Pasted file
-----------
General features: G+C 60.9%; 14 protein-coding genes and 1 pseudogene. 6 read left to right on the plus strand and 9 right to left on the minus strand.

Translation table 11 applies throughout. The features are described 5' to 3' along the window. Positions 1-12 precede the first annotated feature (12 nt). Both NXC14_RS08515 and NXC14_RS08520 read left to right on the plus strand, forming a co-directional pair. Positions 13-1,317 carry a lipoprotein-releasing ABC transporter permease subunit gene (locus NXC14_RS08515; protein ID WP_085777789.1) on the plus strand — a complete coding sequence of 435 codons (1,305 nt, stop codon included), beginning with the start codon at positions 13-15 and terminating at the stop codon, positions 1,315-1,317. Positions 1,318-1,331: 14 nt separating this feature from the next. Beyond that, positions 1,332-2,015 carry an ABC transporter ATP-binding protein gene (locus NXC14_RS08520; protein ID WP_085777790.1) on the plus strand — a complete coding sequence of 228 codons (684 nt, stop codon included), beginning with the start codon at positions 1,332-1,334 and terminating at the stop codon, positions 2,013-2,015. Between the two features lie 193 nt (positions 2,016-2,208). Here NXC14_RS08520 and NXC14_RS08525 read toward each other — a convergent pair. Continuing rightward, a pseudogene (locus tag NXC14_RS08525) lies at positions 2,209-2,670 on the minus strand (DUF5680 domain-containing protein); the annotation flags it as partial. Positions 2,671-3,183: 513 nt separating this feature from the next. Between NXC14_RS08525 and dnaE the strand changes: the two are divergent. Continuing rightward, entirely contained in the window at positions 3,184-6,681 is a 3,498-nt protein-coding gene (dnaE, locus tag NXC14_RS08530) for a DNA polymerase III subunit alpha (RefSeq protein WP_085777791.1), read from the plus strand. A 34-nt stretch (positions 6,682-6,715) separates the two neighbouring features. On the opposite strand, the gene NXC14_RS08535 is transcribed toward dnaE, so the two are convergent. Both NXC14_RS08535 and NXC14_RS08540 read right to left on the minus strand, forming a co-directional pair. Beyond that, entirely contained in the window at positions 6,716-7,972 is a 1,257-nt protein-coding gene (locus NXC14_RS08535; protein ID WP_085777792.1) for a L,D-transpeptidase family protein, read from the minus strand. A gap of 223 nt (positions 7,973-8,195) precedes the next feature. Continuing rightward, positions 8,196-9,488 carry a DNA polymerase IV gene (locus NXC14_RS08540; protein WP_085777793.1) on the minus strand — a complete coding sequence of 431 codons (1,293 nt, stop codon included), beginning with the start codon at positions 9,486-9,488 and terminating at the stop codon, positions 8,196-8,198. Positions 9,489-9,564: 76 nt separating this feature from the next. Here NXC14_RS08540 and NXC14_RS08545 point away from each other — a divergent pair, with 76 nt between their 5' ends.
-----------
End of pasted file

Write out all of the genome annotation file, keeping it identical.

General features: G+C 60.9%; 14 protein-coding genes and 1 pseudogene. 6 read left to right on the plus strand and 9 right to left on the minus strand.

Translation table 11 applies throughout. The features are described 5' to 3' along the window. Positions 1-12 precede the first annotated feature (12 nt). Both NXC14_RS08515 and NXC14_RS08520 read left to right on the plus strand, forming a co-directional pair. Positions 13-1,317 carry a lipoprotein-releasing ABC transporter permease subunit gene (locus NXC14_RS08515; protein ID WP_085777789.1) on the plus strand — a complete coding sequence of 435 codons (1,305 nt, stop codon included), beginning with the start codon at positions 13-15 and terminating at the stop codon, positions 1,315-1,317. Positions 1,318-1,331: 14 nt separating this feature from the next. Beyond that, positions 1,332-2,015 carry an ABC transporter ATP-binding protein gene (locus NXC14_RS08520; protein ID WP_085777790.1) on the plus strand — a complete coding sequence of 228 codons (684 nt, stop codon included), beginning with the start codon at positions 1,332-1,334 and terminating at the stop codon, positions 2,013-2,015. Between the two features lie 193 nt (positions 2,016-2,208). Here NXC14_RS08520 and NXC14_RS08525 read toward each other — a convergent pair. Continuing rightward, a pseudogene (locus tag NXC14_RS08525) lies at positions 2,209-2,670 on the minus strand (DUF5680 domain-containing protein); the annotation flags it as partial. Positions 2,671-3,183: 513 nt separating this feature from the next. Between NXC14_RS08525 and dnaE the strand changes: the two are divergent. Continuing rightward, entirely contained in the window at positions 3,184-6,681 is a 3,498-nt protein-coding gene (dnaE, locus tag NXC14_RS08530) for a DNA polymerase III subunit alpha (RefSeq protein WP_085777791.1), read from the plus strand. A 34-nt stretch (positions 6,682-6,715) separates the two neighbouring features. On the opposite strand, the gene NXC14_RS08535 is transcribed toward dnaE, so the two are convergent. Both NXC14_RS08535 and NXC14_RS08540 read right to left on the minus strand, forming a co-directional pair. Beyond that, entirely contained in the window at positions 6,716-7,972 is a 1,257-nt protein-coding gene (locus NXC14_RS08535; protein ID WP_085777792.1) for a L,D-transpeptidase family protein, read from the minus strand. A gap of 223 nt (positions 7,973-8,195) precedes the next feature. Continuing rightward, positions 8,196-9,488 carry a DNA polymerase IV gene (locus NXC14_RS08540; protein WP_085777793.1) on the minus strand — a complete coding sequence of 431 codons (1,293 nt, stop codon included), beginning with the start codon at positions 9,486-9,488 and terminating at the stop codon, positions 8,196-8,198. Positions 9,489-9,564: 76 nt separating this feature from the next. Here NXC14_RS08540 and NXC14_RS08545 point away from each other — a divergent pair, with 76 nt between their 5' ends.